After two years of struggling with a Samsung phone (issues that were not photo-related, the camera was decent), I recently switched to the Sony Xperia 5 II. More expensive than planned, but the device and especially the camera “pro app” – very similar to my α6000 settings – are excellent. It is the first phone camera with which I think it’s worth shooting in “raw” (= .dng files). The 24mm lens is way too wide for me, but the 70mm looks a lot like the vintage lenses I like to use on the α6000, so that’s currently the default lens when opening the camera app.
A phone could certainly be my only camera (it has been in the past), but I do prefer to be able to alternate with other cameras.
Robert, well Sony to have an excellent history with digital, arguable as good if not better than anyone. So you’d hope their cameras performed well, as my now three year old Xperia did/does too. Does it have a separate 70mm lens? It seems to have taken the manufacturers absolutely years to realise that trying to make a tiny lens that covers a larger zoom range is never going to be great at the extremes of zoom, so it’s better to offer two or more “prime” lenses in the same body.
Dan, the 70mm is indeed a separate lens, in addition to a 16mm and a 24mm lens. I would prefer 28mm, 35mm and 70mm, but in JPEG mode you can choose step zoom (35mm, 50mm etc.). You will of course get a crop, but the image quality is so good that you can easily get away with it.
I love step zoom. I have a Ricoh GX100 that’s sadly neglected but it goes from 24 to 70mm and you can enable step zoom so it goes through 24, 28, 35, 50, and 72mm. So much more useful than zooming through random focal lengths with no clue what they are. Combined with an excellent 10MP CCD and up to 1cm close focus it’s a wonderful little camera. I’m wondering now why I haven’t used it in ages!
1/1.7″ on a cell phone is sweet indeed. At around 49mm I suppose you are only using a small portion of that, but the results are looking great on your posts!
My current phone (Samsung A51) is the first one I have that actually has a decent camera. But I still hardly ever use it….
Chris, yes I was quite shocked at the sensor size, especially as it’s still a pretty thin body. Thanks for your comments. Know what you mean I think, even though I’ve been shooting with phone cameras for probably 16 or 17 years now, I still don’t class them as “proper” cameras, and they’re not something I reach for when I really want to enjoy the photography experience to the fullest.
I have no ‘smart phone’, and my truck doesn’t double as a boat. 😀
Coincidentally I have contemplated selling off -all- my equipment for one top-of-the-line DSLR, but the financial imbalance would still be too severe. I’ve just found I don’t use many of my cameras very often, and wondered why I was once again able to use the phrase “many of my cameras”. I’ve got eight in the ‘stable’ now, which is a bit absurd.
Yes this is why when choosing a new phone I try to optimise the things I know I’ll use most. I don’t want it to make my breakfast or lace up my shoes, but I don want simple things like a good screen and camera and be logical to use.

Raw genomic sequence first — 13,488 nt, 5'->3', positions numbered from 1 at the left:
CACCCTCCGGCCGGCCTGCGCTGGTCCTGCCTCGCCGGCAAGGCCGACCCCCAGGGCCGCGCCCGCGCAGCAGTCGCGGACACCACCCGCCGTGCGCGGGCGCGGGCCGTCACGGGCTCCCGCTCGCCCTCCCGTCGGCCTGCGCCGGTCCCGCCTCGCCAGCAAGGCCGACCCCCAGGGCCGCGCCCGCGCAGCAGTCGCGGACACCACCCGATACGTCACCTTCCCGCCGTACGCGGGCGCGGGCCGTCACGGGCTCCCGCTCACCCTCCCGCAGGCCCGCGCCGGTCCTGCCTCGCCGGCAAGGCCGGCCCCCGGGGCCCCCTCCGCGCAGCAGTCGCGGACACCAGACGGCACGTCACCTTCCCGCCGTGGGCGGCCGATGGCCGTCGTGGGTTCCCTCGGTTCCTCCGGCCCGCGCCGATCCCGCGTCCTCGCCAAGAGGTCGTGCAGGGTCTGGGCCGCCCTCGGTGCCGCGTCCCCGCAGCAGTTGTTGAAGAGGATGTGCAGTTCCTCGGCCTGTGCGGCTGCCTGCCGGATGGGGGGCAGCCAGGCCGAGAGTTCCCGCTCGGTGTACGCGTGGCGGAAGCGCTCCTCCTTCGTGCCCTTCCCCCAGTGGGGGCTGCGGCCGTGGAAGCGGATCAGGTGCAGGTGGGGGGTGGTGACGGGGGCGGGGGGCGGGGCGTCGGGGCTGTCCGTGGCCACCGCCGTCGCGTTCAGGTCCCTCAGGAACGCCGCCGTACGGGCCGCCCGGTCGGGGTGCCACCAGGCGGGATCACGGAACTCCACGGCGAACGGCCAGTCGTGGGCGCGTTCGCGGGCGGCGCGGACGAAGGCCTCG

If you had to sell seven of the eight tomorrow, which would you keep?
Ooh tough choice. If it weren’t failing I’d say the P610 because it is the best all-around. But the T100 has the best image quality.
So keep those two and pass on the rest? : )
Maybe one day, but not today! *LOL*
I used to have my iPhone with me all the time and took quite a few pictures with it. I started wearing an Apple Watch last year because of its cardiac and fall monitoring capability and I found I had less and less use for the non-camera functions of the iPhone, so I started leaving it at home. And I don’t miss it. My photography has become more deliberate. When I see a possible photo subject now, rather than pointing the iPhone at it and pressing the shutter, I think about what the picture might look like as the light changes during the day, and what film and lens might be best, and dictate my thoughts on the watch to follow up with a film camera on a deliberate outing.
I admire that Doug, I’ve never been that committed to photography that I’d make notes and return to a scene at a certain time of day or certain weather conditions. I just kind of capture what I stumble upon. When my iPhone became too unreliable to use as a daily phone, I contemplated using it just as a camera, as it’s quite fun to use, especially with a square aspect ratio. But then I’d have my main phone with my anyway, and if I’m going to have two “devices” on me, I’d rather make the second one a camera I really love using.
In my Samsung Galaxy S8 Plus I have currently 2200 photos, I am deleting/selecting each day around 50 photographs. What I love is its Pro mode, I can fine tune the colors, highlights, temperature bias, warmth, contrast, white balance and get something that will not require editing. Today I shot with it some red petals and they were better than my Fujifilm X100S and a macro achromat filter. I have a compact Sony WX80, the experience is far better than using the Samsung cellphone, but sadly most of the photos are simply not good and require time editing… Curiously today I purchased a cellphone for another chip. I got a very old Sony Ericsson R600, it has a vga camera; the seller recommended me against it because he had a less old Nokia, but I felt a camera a bit similar to the Samsung, good but not that much that would require editing the same than with the Sony WX80 would be a bad experience. I preferred something just fun that wouldn’t compel me to edit the photographs but just enjoy them. I am glad you are getting joy of discovering what there is out there in the technological world, Dan : )
The Pro mode sounds like what I do with Snapseed.
I love the old Sony Cyber-shots, I’ve had a few. But yes the images always need some processing.
The technology from the last 15 years now available to us is utterly mind boggling! I could could easily go out and buy 20 old phones and cameras and enjoy using and exploring each of them in some way.